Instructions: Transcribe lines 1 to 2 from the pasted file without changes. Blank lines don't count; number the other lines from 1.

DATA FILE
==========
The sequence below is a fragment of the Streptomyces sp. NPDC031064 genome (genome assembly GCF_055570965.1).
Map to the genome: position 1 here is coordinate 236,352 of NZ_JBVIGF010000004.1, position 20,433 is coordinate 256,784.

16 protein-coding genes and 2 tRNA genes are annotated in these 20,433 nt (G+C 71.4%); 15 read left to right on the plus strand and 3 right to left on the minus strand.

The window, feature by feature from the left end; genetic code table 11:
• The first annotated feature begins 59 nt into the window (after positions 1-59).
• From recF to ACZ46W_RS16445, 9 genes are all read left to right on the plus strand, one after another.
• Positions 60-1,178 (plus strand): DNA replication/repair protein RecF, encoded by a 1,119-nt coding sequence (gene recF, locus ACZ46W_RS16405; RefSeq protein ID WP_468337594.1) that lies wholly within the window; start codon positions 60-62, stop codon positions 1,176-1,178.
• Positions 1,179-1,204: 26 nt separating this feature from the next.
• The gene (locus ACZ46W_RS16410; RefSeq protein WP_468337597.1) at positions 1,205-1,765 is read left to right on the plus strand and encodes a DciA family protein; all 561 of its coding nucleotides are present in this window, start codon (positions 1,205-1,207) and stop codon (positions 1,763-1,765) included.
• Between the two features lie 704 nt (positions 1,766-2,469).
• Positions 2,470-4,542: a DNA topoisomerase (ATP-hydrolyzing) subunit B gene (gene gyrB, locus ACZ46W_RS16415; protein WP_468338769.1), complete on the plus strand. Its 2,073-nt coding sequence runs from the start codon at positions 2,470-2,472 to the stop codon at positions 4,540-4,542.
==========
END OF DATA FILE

The sequence below is a fragment of the Streptomyces sp. NPDC031064 genome (genome assembly GCF_055570965.1).
Map to the genome: position 1 here is coordinate 236,352 of NZ_JBVIGF010000004.1, position 20,433 is coordinate 256,784.